Ex. Phenomenology poses problems for the functionalist model of mind. According to phenomenology, intentionality and consciousness are essential to having a mind. Brains produce mental states with the properties of intentionality and consciousness. Computers simulate, but do not have the mental states; therefore, computers do not have minds.
What is folk psychology?
Folk Psychology is the shared consensus of our culture about how minds work. It's the "theory" that we learn as we grow up that deals with our beliefs, desires, evidence, and actions. Folk psychology is used commonly when we predict or attempt to explain the reasons behind our behavior or the behavior of others.

We use folk psychology the same way we say the sun goes up and down. We know our description is not strictly accurate, since it's the earth that is rotating, but our meaning is commonly understood and our point is communicated.

Stephen Stich suggests that folk psychology may be entirely wrong by stating that it isn’t enough to have internal states that lead you to respond in the right way, you must also have a conscious mental life, but Daniel Dennet advocates we use the intentional stance, the level of thinking where we are concerned with our intentions, thoughts and beliefs, anyway, where it is an essential part of the regularities of human behavior, regardless of its accuracy.

(pp. 26-28)
Define verificationism.
Verificationism is the view that if no amount of evidence could decide an issue (whether or not a particular state of affairs obtains in the world), there is no real issue.

Verificationists state their position using declarative sentences that state how the person who says them believes the world to be. Verificationists support that it is only the things that people are capable of detecting that makes up a meaningful reality. The verification principal is not that you or I must find evidence right now, but that it is possible for “someone, somewhere, sometime” to gather evidence contrary to or supporting every declarative sentence.
What is an Epistemologist?
An epistemologist is someone who asks philosophical questions about what and how we know. They believe that a person is shown to have a mind because of the things they say and do.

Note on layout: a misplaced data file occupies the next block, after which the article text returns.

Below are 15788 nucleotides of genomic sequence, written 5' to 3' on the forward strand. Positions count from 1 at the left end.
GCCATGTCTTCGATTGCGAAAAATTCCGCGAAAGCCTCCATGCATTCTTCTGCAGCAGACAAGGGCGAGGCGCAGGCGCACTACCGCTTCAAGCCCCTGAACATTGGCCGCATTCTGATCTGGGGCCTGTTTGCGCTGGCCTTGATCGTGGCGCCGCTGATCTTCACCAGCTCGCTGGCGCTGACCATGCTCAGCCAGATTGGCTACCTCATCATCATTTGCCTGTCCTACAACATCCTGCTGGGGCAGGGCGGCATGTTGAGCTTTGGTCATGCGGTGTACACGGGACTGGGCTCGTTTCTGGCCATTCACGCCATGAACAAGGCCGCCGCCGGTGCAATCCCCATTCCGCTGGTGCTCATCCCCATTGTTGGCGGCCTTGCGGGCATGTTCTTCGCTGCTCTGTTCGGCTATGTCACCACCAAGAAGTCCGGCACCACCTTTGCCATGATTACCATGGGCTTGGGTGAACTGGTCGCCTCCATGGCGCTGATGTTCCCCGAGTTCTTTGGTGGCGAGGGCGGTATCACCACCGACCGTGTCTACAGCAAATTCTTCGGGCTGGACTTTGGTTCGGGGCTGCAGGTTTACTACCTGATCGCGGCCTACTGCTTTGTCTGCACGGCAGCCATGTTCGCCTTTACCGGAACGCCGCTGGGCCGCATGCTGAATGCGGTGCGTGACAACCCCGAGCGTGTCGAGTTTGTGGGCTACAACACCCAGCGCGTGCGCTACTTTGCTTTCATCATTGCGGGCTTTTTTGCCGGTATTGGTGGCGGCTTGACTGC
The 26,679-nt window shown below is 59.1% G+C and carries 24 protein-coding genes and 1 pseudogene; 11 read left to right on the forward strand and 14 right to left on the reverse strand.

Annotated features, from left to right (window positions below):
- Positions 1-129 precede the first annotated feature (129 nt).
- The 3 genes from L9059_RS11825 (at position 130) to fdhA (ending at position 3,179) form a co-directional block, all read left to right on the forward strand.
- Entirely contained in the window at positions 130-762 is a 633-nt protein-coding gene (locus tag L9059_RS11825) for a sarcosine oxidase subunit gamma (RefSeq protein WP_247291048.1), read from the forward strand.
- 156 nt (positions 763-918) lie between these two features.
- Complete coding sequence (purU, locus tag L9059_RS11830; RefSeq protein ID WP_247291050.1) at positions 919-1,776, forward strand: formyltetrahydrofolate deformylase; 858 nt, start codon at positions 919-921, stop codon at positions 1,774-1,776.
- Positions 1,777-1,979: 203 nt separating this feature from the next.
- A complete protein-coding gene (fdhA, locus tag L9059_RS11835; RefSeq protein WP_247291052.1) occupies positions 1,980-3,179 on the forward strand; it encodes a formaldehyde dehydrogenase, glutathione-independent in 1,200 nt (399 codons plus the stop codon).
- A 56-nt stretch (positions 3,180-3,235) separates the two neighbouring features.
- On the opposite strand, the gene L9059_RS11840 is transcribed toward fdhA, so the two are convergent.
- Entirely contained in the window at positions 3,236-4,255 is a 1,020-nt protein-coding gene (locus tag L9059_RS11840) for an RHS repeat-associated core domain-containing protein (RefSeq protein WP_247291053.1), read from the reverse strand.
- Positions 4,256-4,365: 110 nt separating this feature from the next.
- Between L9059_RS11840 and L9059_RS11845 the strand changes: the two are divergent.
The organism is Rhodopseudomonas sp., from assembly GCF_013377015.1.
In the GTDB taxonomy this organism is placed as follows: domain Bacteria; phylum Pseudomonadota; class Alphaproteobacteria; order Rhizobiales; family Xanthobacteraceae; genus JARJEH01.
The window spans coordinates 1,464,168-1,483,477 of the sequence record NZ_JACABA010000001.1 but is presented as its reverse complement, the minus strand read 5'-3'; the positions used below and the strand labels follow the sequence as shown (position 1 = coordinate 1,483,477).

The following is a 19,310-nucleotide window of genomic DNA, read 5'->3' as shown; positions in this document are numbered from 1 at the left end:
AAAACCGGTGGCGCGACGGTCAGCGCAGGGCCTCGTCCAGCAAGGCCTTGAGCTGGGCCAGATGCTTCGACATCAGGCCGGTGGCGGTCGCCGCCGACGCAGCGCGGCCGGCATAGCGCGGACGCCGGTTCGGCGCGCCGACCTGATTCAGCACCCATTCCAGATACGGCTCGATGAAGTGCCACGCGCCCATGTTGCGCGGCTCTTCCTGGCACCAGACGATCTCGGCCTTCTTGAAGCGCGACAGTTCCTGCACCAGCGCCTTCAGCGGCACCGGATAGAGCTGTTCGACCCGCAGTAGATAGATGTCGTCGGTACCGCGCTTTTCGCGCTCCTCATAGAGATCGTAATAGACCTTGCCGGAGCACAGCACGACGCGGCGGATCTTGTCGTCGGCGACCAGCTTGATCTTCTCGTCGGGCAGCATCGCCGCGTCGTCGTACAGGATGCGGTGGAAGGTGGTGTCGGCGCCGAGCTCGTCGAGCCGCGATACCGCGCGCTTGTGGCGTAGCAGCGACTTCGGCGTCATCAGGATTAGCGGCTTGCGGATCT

Following the epistemologist’s point of view, the evidence supporting that humans have minds also supports that machines have minds.
What is Psychophysical Parallelism?
The concept that there are parallel material and mental realms which do not have any causal interaction.

This is in contrast of the idea of dualist interactionism in which the body and mind are seperate, but they interact with each other.
What is a behaviorist?
A behaviorist is someone who believes that having a mind is characterized by exhibiting certain behavior in response to input. Behaviorists look at things from the outside and utilize the evidence of something's actions or behavior to come to a conclusion about its state.

For example, a behaviorist might argue that a robot that acts exactly the same way as your mother does is actually no different than your mother. There is no behavioral evidence to support the idea that your mother is fundamentally different from the robot, since the robot is capable of the exact same gestures, words and actions.

1. A Behaviorist view is based upon obervations.EX: If a mechanical cat was made to act exactly like a real cat, then in the behaviorist view, the mechanical cat and the real cat are the same. The behaviorist would look at the observable behavior to make this conclusion, not the interworkings of either cat.
2. Behaviorists consider the 'mind' as a black box; Input simply goes in and the output is the responding/observable behavior.
What is Monism?
Monism is the view that reality consists of only one thing (i.e. matter). This view solves Descartes' problem by making the mind and body made of the same material. In Monism, beliefs are made of the same thing as elephants, and dreams are made of the same things as earthquakes.